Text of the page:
Canadian firm unveils Nova Scotia LNG plans
Gary Park, Petroleum News Calgary correspondent
Privately held Access Northeast Energy has formally emerged from obscurity with plans for a C$420 million liquefied natural gas terminal in Nova Scotia to supply up to 1 billion cubic feet per day to markets in the U.S. Northeast and Eastern Canada.
The Halifax-based firm, headed by former Shell Canada executive Gordon Hart, said it hopes to start construction on the Bear Head project in early 2005 and make its first deliveries by November 2007 and could expand to 1.25 billion cubic feet per day.
Access Northeast plans to process LNG from producers anywhere from Norway, to West Africa and Trinidad, Hart said.
He said the real advantage for overseas suppliers is that overseas LNG supply points are on average about 2,500 miles closer to Nova Scotia than to the Gulf of Mexico.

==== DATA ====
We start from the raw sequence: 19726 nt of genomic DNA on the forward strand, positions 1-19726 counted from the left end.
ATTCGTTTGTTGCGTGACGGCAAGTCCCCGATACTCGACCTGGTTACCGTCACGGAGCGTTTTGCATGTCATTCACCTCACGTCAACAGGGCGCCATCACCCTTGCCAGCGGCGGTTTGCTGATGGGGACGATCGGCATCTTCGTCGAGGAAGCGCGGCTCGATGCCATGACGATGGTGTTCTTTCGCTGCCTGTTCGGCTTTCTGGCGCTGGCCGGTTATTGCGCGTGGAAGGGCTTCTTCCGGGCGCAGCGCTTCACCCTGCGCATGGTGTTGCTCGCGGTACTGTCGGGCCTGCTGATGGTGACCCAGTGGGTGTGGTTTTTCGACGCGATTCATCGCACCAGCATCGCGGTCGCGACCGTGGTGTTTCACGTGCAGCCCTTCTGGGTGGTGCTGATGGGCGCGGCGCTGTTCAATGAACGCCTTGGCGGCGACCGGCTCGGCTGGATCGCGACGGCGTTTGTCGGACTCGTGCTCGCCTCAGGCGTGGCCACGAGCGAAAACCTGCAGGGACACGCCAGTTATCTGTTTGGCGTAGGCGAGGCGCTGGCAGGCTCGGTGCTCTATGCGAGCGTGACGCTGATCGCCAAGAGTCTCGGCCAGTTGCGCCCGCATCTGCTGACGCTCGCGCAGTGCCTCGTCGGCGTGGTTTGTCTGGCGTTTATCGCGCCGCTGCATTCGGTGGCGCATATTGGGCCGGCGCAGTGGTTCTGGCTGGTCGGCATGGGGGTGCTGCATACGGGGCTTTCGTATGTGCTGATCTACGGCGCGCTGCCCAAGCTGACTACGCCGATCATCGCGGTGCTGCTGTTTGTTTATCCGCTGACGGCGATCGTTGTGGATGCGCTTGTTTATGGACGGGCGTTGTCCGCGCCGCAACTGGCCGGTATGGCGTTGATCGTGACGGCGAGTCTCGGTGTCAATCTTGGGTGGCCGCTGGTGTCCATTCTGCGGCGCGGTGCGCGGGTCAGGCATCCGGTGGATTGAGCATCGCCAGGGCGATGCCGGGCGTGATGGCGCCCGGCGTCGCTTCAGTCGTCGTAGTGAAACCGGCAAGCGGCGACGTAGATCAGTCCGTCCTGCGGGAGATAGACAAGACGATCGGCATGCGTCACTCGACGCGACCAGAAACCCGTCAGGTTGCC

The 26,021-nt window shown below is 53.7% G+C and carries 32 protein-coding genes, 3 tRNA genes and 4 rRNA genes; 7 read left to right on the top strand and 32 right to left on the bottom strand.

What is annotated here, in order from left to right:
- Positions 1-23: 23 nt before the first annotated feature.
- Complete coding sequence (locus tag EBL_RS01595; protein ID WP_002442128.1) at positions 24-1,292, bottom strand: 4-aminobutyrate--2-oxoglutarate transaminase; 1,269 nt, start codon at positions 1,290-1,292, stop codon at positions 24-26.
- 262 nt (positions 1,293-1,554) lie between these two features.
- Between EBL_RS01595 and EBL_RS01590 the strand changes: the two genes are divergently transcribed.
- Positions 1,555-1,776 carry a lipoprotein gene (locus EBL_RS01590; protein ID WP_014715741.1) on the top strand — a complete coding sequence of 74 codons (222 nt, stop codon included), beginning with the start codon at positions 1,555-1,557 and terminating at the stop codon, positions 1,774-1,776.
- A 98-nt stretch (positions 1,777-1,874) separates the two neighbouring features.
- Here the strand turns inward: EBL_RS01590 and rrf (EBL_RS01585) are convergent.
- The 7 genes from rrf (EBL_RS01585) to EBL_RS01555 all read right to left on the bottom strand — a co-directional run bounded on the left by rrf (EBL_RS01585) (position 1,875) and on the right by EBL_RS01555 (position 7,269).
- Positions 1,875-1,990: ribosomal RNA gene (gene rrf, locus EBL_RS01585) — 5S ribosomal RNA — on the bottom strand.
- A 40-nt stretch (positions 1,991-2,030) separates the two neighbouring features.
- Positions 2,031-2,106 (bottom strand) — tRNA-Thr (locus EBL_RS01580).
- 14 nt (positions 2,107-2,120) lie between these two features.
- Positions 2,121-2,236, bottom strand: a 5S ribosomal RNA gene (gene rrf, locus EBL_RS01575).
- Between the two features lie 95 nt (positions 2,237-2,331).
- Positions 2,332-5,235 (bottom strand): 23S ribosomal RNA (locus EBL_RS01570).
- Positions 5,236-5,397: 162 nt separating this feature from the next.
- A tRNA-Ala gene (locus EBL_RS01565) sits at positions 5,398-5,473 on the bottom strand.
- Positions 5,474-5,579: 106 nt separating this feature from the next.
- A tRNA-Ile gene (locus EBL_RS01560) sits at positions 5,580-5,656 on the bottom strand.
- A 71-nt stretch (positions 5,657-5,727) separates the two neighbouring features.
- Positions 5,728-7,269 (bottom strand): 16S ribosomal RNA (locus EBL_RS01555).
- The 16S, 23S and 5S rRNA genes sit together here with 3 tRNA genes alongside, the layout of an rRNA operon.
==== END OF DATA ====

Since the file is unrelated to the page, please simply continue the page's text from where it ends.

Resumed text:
Hart said the terminal will be financed entirely from private sources, probably 30 percent from equity financing and 70 percent debt.
Eventually, Access Northeast hopes to build a second LNG receiving terminal at an undisclosed North American location that won’t be in direct competition with Bear Head, he said.
Privately owned Irving Oil is also in the running to build Canada’s first LNG facility, with plans for a C$500 million project at its crude oil receiving and storage terminal near Saint John, New Brunswick.